Saturday’s Record Store Day is postponed until June but shops already reeling from the shutdown wonder if vinyl lovers will be back that soon. See how indie music shops have been impacted by the crisis.
This coming Saturday was supposed to mark the annual celebration of Record Store Day, with independent record shops teeming with vinyl buyers, DJs and bands performing, and special releases commemorating the day.
Support our coverage of
West Michigan's music scene
In that single day in April, many record stores rack up a month’s worth of sales or more, though the real power of the event lies in the camaraderie of like-minded music lovers and the connections made.
Dodds Record Shop, aka Reverend Charles’ Museum of Music and Memorabilia, on Grand Rapids’ West Side even hosts a short, goofy parade each year touting the magic of indie record shops.
Indeed, last year’s headline from Local Spins’ coverage of the 12th annual event said it all: “Record Store Day in West Michigan – Vinyl passion that ‘gets bigger every year’ and a parade.”
Not so this Saturday.
Record stores across Michigan – and much of the country – are closed due to the COVID-19 pandemic. Officially, Record Store Day has been pushed back to June 20, but some wonder whether even that might be overly optimistic.
Like other indie outlets, Green Light Music in Kalamazoo has been hit hard by the pandemic because the store depends on walk-in traffic.
“As Green Light has always been primarily focused on in-store sales and in-person customer service, the COVID-19 shutdown has been a big blow to the store,” said owner Abe Savas.
“We’ve had to temporarily lay off staff and ratchet up online sales, and we’re definitely not in the place we would have hoped or imagined we would be with April 18 coming in just a few days.”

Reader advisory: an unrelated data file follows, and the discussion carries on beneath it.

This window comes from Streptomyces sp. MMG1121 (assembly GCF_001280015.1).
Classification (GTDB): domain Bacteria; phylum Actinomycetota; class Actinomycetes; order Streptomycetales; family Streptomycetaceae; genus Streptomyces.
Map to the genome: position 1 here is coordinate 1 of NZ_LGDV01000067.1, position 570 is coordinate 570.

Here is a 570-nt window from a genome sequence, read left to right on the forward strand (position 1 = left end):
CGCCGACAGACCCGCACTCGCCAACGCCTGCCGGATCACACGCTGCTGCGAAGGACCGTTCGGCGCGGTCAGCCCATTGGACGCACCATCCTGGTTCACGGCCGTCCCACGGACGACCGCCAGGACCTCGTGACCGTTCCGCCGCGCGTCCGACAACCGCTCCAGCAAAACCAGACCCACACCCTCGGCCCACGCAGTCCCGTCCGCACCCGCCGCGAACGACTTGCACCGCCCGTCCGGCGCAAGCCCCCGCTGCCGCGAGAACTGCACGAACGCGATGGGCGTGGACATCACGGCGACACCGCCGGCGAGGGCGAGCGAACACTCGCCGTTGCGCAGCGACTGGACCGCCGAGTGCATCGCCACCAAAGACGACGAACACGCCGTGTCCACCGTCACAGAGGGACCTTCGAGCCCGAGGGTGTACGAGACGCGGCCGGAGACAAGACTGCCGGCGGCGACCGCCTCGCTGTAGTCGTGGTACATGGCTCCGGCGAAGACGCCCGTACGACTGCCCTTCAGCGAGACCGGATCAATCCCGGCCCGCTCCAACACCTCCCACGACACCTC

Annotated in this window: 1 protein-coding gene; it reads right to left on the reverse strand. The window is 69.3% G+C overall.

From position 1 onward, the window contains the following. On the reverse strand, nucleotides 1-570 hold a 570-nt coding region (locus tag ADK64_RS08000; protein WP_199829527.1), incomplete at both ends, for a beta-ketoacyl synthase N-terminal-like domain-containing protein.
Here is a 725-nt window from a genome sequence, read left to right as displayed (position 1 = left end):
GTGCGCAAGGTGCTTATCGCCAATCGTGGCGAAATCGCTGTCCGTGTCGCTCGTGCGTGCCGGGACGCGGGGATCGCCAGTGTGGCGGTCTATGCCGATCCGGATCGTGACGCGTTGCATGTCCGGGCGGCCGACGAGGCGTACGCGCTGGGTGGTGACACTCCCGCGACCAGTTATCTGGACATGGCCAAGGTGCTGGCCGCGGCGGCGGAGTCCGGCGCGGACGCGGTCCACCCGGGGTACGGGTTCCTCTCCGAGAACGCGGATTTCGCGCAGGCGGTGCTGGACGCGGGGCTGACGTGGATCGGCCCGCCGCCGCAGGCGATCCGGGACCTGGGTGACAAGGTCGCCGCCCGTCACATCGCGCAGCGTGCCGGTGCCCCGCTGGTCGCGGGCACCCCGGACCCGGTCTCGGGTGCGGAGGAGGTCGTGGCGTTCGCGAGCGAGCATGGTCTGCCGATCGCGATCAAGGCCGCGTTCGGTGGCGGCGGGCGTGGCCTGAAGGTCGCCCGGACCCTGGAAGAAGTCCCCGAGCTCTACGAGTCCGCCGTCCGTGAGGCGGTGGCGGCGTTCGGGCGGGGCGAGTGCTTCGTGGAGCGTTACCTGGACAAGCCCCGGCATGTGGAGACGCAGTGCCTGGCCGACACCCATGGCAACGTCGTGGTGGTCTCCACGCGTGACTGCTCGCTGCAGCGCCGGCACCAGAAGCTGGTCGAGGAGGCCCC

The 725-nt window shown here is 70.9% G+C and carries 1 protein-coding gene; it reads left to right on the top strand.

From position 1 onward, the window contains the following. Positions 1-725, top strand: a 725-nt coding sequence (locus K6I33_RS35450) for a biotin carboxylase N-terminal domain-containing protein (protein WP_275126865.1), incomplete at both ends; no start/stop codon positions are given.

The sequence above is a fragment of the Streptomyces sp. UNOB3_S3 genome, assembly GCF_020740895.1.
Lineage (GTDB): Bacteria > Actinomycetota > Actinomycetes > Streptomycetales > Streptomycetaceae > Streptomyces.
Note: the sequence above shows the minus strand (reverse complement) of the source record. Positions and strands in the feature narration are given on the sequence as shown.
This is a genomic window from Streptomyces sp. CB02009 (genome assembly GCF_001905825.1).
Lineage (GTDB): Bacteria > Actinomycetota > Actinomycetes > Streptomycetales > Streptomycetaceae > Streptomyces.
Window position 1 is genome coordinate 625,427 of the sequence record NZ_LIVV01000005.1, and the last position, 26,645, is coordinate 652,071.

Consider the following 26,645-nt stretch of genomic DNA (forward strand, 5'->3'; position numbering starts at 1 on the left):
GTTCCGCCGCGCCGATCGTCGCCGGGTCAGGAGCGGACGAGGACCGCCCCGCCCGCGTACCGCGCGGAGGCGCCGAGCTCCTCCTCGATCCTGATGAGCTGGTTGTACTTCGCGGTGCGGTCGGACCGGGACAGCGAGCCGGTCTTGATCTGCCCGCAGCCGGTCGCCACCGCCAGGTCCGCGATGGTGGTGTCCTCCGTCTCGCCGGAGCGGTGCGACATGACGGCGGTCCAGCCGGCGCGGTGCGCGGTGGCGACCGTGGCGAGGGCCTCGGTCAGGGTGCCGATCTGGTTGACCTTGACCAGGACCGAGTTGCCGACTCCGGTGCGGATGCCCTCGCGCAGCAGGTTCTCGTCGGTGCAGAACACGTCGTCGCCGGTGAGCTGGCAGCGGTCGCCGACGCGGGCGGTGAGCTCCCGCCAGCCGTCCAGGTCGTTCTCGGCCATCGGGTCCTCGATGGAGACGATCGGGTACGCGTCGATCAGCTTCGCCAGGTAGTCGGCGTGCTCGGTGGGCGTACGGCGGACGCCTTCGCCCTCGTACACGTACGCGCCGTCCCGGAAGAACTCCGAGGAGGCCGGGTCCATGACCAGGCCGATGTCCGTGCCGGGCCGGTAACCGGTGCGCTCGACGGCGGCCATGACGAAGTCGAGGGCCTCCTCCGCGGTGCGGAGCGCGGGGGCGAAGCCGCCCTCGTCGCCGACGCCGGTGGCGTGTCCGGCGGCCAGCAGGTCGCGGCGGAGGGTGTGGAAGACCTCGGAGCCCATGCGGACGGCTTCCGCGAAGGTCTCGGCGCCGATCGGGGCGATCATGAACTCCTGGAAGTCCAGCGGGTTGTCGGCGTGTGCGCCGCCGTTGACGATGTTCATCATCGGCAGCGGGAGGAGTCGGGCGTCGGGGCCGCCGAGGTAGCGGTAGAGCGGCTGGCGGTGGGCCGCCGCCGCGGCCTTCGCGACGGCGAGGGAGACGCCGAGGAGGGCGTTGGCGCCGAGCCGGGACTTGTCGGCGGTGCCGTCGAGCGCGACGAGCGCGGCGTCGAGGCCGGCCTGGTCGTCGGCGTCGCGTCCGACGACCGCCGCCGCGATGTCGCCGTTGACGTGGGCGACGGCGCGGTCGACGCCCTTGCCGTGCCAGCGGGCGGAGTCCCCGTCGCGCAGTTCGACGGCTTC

Paul Pretzer of Muskegon’s Third Coast Vinyl called the situation “a complete blow. Devastating.” He estimated he’s lost 99 percent of his business because the store has had only a few online sales, though it is selling inventory via Discogs.
Grand Rapids’ Vertigo Music on S. Division Avenue – an uber-popular Record Store Day destination – has pushed online purchases of its products in recent weeks, but sales are still down 40 to 50 percent from what they were prior to the pandemic shutdown, said Brandon Hill, Vertigo’s sole full-time employee aside from owner Herm Baker.
“The big thing, too, about Record Store Day is stores spend a lot of money to make it happen,” Hill said. “In order to get those exclusive releases, you have to spend quite a bit of money to get them, so expecting stores to order when they’re not even clearing $15,000 in sales is ridiculous.”
RECORD STORE DAY ‘A BIG DEAL’ BUT WILL IT HAPPEN EVEN IN JUNE?
Perhaps the single most important day of the year for indie shops, Record Store Day celebrates new and used physical media of all sorts – CDs, cassettes, vinyl – though the resurgence of vinyl LPs has driven most sales.